Chiara Sottile has already pumped several thousand ounces and donated it to milk banks and families, including one who just adopted a baby.
As the U.S. continues to face an unprecedented shortage of baby formula, one mother has decided to step up and pay the cost of breast milk pumping to help needy infants. "I'm paying to be a milk donor," noted Chiara Sottile, a news producer from the San Francisco Bay Area.
"Originally, I was feeding my own son, but things have gotten so dire in this country, so how can I stop? I can't bear to see these families giving their baby evaporated milk when they're running out of formula," continued the mother of two.
Sottile has rented a breast-milk pump and pays $92 per month to keep supplying milk to families who haven't been able to find formula during this crisis. She has already pumped several thousand ounces and donated it to milk banks and families, including one who just adopted a baby.
The 35-year-old does not receive any medical reimbursement for the expenses incurred during this process, according to INSIDER. Also, it's not just money that Sottile has been spending in order to help the families. The process requires her to take time away from kids and pump in available spaces like supply closets or in the back of cars while at shoot locations.
Despite the hassle, Sottile feels "privileged" to be in a position where she can afford the cost of helping feed babies. That being said she is furious at the system which she feels has failed lactating parents.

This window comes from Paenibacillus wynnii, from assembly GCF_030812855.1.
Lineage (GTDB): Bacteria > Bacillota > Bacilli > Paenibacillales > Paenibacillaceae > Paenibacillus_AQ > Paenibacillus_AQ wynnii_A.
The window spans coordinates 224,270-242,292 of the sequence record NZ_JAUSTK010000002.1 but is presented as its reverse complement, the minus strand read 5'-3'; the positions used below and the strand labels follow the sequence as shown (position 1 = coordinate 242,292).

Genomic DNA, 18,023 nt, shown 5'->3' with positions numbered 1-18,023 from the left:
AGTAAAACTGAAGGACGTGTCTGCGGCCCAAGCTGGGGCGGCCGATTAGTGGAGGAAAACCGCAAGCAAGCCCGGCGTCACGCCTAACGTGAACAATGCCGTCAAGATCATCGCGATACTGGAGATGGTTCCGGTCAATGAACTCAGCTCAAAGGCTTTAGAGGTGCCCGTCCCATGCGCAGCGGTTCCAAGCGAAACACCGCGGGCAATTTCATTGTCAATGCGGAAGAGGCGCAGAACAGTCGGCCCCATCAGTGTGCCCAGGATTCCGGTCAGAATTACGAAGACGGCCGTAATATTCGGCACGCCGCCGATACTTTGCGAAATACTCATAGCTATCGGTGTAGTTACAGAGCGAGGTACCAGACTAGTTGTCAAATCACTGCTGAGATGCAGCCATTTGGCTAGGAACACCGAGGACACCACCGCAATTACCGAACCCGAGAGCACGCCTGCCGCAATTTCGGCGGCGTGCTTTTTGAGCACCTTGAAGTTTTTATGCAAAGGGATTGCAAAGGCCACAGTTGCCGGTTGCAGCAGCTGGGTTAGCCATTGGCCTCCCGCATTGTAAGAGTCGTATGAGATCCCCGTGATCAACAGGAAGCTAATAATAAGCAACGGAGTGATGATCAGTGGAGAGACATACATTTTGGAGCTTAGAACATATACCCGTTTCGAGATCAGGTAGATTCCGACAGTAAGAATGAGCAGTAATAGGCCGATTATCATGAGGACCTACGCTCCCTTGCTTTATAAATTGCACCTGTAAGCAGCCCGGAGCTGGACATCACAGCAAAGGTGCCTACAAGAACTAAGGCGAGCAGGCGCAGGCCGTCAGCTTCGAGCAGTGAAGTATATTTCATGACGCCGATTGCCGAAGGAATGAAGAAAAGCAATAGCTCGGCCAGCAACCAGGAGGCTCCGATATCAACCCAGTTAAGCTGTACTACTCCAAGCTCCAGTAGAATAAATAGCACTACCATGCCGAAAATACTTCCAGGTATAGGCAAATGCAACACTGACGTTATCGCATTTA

Sottile had planned to switch her 13-month-old son's diet from breastmilk to formula months back but she could not bring herself to stop her supply which could potentially help struggling families. "We are seeing babies hospitalized because their caregivers have no better options. I have an oversupply, and being able to share it is a gift," she noted.
While on a recent work trip, Sottile used every opportunity to pump milk ad ended up collecting 60 ounces of it. And when she met a local mom, Sottile decided to hand out some of it for the woman's infant who was about to be fed evaporated milk. "I opened up my little cooler bag and gave her the milk. She was stunned and grateful and teared up. You don't expect someone to just hand over their breast milk," explained Sottile.
Donating her breast milk to the milk bank is a rewarding experience for Sottile as she gets to see the priceless expression on a mom's face. "It makes every $92-a-month payment, every hour sitting next to that pump, worth it. There's no comparison to seeing a grateful parent and baby who can confidently and happily eat because of you," she shared.
Representative cover image source: Getty | Photo by Jamie Grill